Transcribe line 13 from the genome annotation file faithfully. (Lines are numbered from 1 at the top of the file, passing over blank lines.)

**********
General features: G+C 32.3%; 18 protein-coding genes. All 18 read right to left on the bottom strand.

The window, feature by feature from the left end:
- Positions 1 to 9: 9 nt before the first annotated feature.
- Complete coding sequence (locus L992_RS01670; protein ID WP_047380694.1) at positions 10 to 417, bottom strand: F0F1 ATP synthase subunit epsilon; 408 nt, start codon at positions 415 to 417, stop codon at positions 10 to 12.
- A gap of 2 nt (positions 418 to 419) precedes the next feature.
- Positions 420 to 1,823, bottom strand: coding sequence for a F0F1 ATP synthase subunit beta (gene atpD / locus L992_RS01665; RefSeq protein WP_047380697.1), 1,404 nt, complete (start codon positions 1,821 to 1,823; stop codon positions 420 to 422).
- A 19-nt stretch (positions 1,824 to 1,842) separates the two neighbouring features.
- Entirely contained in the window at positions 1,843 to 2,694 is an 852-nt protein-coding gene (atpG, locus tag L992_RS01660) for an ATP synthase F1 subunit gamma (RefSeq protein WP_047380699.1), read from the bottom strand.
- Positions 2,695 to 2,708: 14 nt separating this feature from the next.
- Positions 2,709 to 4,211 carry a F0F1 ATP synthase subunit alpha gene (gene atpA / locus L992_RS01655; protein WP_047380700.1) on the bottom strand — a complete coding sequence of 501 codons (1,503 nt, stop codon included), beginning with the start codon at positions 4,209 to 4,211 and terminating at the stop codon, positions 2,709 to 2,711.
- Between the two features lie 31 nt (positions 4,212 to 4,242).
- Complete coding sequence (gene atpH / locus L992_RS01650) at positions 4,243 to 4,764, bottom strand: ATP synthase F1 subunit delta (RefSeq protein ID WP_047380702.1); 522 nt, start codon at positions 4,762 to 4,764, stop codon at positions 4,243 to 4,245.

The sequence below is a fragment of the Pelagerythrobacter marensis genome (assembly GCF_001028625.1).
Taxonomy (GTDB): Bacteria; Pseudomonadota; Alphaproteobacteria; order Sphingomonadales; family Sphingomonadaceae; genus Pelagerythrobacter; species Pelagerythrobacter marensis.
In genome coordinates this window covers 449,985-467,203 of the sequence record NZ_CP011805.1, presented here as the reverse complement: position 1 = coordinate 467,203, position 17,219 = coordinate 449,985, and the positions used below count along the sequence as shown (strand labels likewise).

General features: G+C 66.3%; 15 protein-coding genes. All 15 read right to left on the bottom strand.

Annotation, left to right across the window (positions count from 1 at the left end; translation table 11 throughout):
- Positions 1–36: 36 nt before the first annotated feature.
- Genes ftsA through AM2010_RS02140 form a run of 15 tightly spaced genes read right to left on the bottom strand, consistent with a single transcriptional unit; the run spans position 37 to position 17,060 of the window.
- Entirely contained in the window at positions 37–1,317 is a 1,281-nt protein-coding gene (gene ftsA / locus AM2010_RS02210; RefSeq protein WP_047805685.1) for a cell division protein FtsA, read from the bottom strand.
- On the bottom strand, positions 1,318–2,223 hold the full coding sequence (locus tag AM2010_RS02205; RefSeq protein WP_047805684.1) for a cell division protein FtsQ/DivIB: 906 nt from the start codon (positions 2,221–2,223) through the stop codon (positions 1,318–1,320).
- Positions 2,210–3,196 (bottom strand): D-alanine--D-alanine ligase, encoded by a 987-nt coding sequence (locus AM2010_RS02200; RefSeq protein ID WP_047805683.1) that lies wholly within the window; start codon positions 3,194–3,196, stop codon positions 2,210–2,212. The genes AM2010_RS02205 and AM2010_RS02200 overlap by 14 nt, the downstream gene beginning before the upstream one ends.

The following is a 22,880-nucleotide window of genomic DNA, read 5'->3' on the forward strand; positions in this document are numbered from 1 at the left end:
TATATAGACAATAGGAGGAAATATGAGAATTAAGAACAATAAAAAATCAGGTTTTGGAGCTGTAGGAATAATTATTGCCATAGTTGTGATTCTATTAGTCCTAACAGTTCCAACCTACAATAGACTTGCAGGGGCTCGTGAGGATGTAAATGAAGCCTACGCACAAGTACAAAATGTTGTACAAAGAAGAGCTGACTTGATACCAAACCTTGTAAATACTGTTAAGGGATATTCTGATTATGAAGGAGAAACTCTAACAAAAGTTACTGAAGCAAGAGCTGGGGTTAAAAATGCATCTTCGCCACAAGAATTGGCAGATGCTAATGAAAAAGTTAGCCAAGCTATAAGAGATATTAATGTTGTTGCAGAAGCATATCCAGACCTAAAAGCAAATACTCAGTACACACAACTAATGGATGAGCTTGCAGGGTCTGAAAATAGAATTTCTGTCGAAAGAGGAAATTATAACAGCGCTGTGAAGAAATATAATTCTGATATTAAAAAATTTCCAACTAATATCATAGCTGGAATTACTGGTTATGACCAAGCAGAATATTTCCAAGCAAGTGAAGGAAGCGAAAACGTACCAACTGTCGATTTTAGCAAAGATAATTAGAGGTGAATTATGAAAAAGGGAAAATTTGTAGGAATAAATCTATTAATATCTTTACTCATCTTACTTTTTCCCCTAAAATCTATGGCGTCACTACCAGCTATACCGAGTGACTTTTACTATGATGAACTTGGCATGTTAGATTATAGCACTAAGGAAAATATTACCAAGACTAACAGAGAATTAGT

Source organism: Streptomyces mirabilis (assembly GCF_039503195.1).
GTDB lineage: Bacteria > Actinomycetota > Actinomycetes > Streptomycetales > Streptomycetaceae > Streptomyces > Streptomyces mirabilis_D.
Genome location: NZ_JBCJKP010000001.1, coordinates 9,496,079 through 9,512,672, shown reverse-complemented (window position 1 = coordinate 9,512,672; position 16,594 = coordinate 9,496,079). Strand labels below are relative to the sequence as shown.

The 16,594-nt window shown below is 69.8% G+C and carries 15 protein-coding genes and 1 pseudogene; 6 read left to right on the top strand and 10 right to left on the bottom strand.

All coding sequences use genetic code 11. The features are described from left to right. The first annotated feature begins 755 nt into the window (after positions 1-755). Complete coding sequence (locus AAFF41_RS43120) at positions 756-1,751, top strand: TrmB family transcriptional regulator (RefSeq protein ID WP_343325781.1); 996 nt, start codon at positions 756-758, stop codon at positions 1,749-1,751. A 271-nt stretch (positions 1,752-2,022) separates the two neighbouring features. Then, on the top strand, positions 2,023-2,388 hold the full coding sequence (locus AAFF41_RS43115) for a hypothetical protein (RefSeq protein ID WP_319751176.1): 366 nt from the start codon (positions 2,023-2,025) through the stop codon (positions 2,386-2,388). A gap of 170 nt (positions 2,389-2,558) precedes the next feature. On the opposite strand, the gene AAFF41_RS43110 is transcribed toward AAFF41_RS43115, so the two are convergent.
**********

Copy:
The sequence below is a fragment of the Pelagerythrobacter marensis genome (assembly GCF_001028625.1).